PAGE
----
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Title:Advanced experimental measurements of heterogeneous strain and temperature change in metals
Author(s):Pataky, Garrett James
Director of Research:Sehitoglu, Huseyin
Doctoral Committee Chair(s):Sehitoglu, Huseyin
Doctoral Committee Member(s):Sofronis, Petros; Ertekin, Elif; Lambros, John
Department / Program:Mechanical Sci & Engineering
Discipline:Mechanical Engineering
Degree Granting Institution:University of Illinois at Urbana-Champaign
Degree:Ph.D.
Genre:Dissertation
Subject(s):Haynes 230
shape memory alloys
pseudoelasticity
elastocaloric effect
high temperature
digital image correlation
fatigue crack growth
creep
Abstract:This work investigates elevated temperature deformation in the nickel-based superalloy Haynes 230 and elastocaloric cooling in shape memory alloys. Three loading conditions were examined in the elevated temperature portion: fatigue crack growth, creep, and tension. Measurements were made on varying length scales using digital image correlation depending on the intended purpose of the study. The elastocaloric cooling study examines the temperature change in the reverse martensitic transformation utilizing infrared thermography and digital image correlation. The fatigue crack growth of Haynes 230 was investigated at room temperature and 900 °C using digital image correlation. As expected, the crack growth rates at high temperature were much faster than at room temperature. However, the crack closure levels, which were determined using digital image correlation analysis techniques, were found to be similar for the two cases studied. DIC strain fields and the corresponding plastic zone sizes were compared between the two cases. From these strain fields, the slip irreversibility, the difference between forward and reversed strains at the crack tip, was quantitatively measured. The high temperature case had an order of magnitude higher amount of slip irreversibility. Slip irreversibility measurements were determined to be an effective method to compare fatigue crack growth of cases with differing temperatures. Creep was studied in Haynes 230 at 800 °C and 900 °C. This study focused on the differences in the creep mechanisms and damage at the two temperatures. Using the microstructure, grain boundary serrations and triple junction strain concentrations were quantitatively identified. There was significant damage in the 900 °C samples and the creep was almost entirely tertiary. In contrast, the 800 °C sample exhibited secondary creep. Using an Arrhenius equation, the minimum creep rate exponents were found to be n and n for 900 °C and 800 °C respectively. The creep mechanisms were identified as solute drag for n and dislocation climb for n . Strain concentrations were identified at triple junctions and grain boundary serrations using high resolution digital image correlation overlaid on the microstructure. The grain boundary serrations restrict grain boundary sliding which may reduce the creep damage at triple junctions and extend the creep life of Haynes 230 at elevated temperatures. An experimental methodology has been developed to study materials deformed at high temperatures using high resolution ex-situ digital image correlation. This study is an advancement of techniques that have used sub-grain level strain measurements and linked them to microstructural data obtained with electron back-scatter diffraction. The approach utilized air blasting particles that were capable of remaining unchanged onto a sample surface and loading the sample at elevated temperatures in vacuum to prevent oxidation. Two tensile experiments were performed at temperatures of 700 °C and 800 °C on Haynes 230 using digital image correlation at high magnifications in order to study the heterogeneous strain fields. Overlaying the strain fields and microstructure data, global trends and areas of high strain were studied. This study represents an advancement of the usefulness of high resolution digital image correlation by expanding the loading conditions that can be studied and provided experimental results to further physics-based modeling. Solid state elastocaloric cooling, the endothermic reversible martensitic phase transformation in shape memory alloys, has the potential to replace vapor compression refrigeration. NiTi, Ni2FeGa, and CoNiAl shape memory alloys were experimentally investigated to measure the magnitude of temperature change using thermography during uniaxial tensile experiments. Consecutive tensile cycles were also performed, and they revealed a symmetric temperature profile between the two cycles. The unique, dual camera technique of digital image correlation and infrared thermography was utilized to track the transformation bands and temperature gradients to gain insight about the unloading, endothermic process. Fatigue implications, elevated temperature environments, and the theoretical maximum temperature based on entropy change were discussed.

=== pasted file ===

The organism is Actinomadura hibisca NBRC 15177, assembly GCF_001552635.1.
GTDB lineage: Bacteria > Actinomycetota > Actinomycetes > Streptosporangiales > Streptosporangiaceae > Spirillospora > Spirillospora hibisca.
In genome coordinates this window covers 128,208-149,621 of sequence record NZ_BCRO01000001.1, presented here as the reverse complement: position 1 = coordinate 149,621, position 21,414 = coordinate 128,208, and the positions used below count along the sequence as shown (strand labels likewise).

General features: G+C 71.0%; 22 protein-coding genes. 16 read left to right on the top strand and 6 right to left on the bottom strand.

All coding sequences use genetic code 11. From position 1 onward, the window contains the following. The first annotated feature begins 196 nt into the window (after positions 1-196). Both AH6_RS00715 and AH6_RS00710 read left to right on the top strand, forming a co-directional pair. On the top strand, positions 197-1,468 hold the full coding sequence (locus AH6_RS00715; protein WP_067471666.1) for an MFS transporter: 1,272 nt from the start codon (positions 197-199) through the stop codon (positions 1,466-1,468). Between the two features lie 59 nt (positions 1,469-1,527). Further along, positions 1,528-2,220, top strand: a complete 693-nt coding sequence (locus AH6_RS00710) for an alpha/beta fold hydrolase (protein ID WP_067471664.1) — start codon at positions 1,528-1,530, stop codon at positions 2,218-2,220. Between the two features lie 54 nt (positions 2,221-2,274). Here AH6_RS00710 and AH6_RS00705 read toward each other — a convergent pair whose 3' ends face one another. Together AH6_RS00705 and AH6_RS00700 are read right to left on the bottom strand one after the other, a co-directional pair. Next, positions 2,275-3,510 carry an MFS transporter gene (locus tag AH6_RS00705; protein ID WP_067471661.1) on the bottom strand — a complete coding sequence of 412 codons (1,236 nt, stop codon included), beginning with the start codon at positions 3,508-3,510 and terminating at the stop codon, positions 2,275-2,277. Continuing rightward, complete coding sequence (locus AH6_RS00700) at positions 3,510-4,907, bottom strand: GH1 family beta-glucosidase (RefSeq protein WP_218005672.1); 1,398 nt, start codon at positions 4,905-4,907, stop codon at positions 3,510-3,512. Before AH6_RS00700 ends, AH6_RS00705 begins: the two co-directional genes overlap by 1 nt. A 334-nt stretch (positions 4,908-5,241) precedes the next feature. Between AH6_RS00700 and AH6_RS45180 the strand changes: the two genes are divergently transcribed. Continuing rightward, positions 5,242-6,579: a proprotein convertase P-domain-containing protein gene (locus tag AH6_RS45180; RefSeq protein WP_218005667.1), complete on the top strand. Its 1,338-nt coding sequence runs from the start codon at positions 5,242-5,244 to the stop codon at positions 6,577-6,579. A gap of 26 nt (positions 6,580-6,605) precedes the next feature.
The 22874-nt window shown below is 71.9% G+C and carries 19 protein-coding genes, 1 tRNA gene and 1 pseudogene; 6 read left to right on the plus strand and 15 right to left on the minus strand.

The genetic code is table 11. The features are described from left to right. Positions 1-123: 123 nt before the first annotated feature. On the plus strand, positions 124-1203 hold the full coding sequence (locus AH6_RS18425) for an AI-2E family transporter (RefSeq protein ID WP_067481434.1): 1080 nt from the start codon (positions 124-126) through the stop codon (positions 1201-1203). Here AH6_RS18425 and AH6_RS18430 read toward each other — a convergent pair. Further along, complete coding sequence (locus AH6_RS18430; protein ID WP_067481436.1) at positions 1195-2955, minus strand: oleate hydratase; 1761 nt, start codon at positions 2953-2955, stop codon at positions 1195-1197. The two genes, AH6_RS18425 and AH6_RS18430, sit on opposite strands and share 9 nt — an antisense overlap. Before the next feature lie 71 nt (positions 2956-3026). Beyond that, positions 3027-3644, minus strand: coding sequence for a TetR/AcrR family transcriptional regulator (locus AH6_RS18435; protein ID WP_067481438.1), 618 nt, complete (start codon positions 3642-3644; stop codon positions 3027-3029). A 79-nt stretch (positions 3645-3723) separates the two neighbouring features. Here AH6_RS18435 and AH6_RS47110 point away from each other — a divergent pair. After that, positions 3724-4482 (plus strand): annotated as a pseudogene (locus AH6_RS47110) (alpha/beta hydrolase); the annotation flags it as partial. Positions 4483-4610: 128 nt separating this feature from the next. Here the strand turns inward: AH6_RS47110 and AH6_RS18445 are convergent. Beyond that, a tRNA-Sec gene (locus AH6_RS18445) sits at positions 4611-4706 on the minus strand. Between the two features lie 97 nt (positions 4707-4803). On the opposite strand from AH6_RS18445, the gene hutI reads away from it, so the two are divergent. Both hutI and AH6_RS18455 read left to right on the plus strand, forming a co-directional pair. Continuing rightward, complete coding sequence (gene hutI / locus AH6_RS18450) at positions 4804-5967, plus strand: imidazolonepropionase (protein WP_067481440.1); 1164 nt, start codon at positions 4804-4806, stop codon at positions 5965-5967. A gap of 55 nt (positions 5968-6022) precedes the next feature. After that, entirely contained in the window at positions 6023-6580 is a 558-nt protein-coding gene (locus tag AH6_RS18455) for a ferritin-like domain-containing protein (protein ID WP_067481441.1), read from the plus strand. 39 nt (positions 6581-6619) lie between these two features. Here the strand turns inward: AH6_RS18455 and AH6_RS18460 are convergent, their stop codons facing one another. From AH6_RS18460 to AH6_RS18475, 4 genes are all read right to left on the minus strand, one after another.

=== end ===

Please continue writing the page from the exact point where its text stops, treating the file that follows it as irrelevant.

Issue Date:2015-04-20
Type:Thesis
URI:http://hdl.handle.net/2142/78715
Rights Information:Copyright 2015 Garrett J. Pataky
Date Available in IDEALS:2015-07-22
Date Deposited:May 2015


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